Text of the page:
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Tusla involved in welfare plans for Lisa Smith's child, Taoiseach says

The former Defence Forces member who was married to an Islamic State fighter is due back in Ireland

Lisa Smith
Lisa Smith
Image: Norma Costello
TUSLA IS INVOLVED in the welfare plans being put in place for Lisa Smith’s two-year-old child ahead of their return to Ireland, the Taoiseach said today.

Smith is expected to return to Ireland by the end of this week, it is understood.

The former Defence Forces member who was married to an Islamic State (IS) fighter is expected to be repatriated from Turkey this week.

Speaking to reporters at a Garda graduation ceremony in Templemore, Leo Varadkar said: 

“I am satisfied that the plans are in place both involving the gardaí, the defence forces and also Tusla.”

Describing it as a “tricky situation”, the Taoiseach said the Child and Family Agency are aware that Smith’s relatives have been in contact. 

“Ultimately the child is an Irish citizen and deserves to be protected in my view,” said Varadkar.

“Ultimately, we seek to protect our citizens. Obviously, as regards to Lisa Smith, that is a slightly different situation, but she is our citizen and it wouldn’t be fair to expect the Turkish authorities to hold her indefinitely, so as an Irish citizen she is free to return home to Ireland, but if she does return home the gardaí are going to want to talk to her,” he said. 

He added:

“We will need to ensure the child’s welfare is protected, of course there are relatives who are in contact so Tusla are aware that that situation may arise.”

Minister for Justice Charlie Flanagan said a garda investigation into Smith’s activities while with the terrorist group in Syria is continuing.

Garda Commissioner Drew Harris said the gardai have specific responsibilities in regards to Smith, but he would not comment further.

Asked whether he is satisfied with the plans put in place by the gardai, Harris said:

“Yes I am and I would have presented those plans so I am content with what we are putting forward.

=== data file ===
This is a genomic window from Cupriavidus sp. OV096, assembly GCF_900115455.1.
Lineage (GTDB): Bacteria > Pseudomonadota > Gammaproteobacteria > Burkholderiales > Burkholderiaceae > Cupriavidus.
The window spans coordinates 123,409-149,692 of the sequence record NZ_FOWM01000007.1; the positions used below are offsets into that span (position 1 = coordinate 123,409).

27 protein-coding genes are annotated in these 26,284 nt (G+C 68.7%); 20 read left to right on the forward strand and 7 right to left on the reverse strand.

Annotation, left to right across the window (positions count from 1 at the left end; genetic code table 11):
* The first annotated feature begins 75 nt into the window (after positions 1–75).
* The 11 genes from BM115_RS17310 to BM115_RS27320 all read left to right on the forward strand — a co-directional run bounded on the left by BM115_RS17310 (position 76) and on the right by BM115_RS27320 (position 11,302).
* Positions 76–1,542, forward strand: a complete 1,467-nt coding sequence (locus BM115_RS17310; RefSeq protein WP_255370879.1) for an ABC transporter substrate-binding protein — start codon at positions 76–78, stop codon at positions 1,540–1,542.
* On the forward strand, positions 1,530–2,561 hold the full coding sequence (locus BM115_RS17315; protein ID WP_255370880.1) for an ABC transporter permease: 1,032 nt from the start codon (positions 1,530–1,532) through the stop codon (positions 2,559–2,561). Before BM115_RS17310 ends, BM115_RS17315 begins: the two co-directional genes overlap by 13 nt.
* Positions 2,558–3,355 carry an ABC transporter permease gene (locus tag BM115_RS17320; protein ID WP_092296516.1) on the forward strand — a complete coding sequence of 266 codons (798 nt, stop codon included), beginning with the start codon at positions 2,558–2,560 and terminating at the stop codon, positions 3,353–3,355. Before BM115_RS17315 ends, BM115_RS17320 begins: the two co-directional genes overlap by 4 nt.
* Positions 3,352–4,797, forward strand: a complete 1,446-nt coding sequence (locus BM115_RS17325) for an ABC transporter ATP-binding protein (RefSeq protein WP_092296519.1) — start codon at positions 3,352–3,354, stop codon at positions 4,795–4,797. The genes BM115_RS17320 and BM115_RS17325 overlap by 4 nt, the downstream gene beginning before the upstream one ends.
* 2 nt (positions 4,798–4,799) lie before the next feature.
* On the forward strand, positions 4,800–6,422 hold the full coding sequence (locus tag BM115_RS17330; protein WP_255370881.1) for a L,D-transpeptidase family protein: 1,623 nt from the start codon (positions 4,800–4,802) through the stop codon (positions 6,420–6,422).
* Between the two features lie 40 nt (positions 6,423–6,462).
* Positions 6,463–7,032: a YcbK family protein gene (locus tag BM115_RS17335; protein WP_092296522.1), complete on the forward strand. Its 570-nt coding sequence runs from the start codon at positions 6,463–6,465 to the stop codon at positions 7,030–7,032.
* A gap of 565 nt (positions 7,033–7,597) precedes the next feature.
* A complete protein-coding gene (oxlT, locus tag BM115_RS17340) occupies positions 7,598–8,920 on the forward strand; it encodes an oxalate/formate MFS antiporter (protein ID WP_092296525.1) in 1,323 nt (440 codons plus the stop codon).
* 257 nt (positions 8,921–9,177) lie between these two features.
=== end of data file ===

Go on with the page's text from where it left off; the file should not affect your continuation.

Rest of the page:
“I think we will have a suitable and proportionate response.”

Asked about the possibility of a de-radicalisation programme for people coming to Ireland from conflict zones, Harris said the country is not facing the same problems as other European nations.

“We can look at this in a bespoke manner as we are doing,” he added.

“People should be reassured that constantly we’re addressing threats to the State and part of that is returning individuals and how we manage those.

“A specific programme, as we may see in some of our neighbouring European states, we just don’t have the same demands upon us, but we are managing them in a bespoke fashion proportionate to what we think the threat is and proportionate to what we think is appropriate in circumstances.

“This is a matter for ourselves in terms of our security function and it would be wrong for me to go into all of that, but people should be reassured that we are constantly on our guard in terms of the security the State and that includes those returning from foreign states.”

Speaking to TheJournal.ie yesterday, Paul Kehoe, the Minister with Responsibility for Defence said the case of Lisa Smith is at a “very, very sensitive time”.

With reporting by Cate McCurry Press Association

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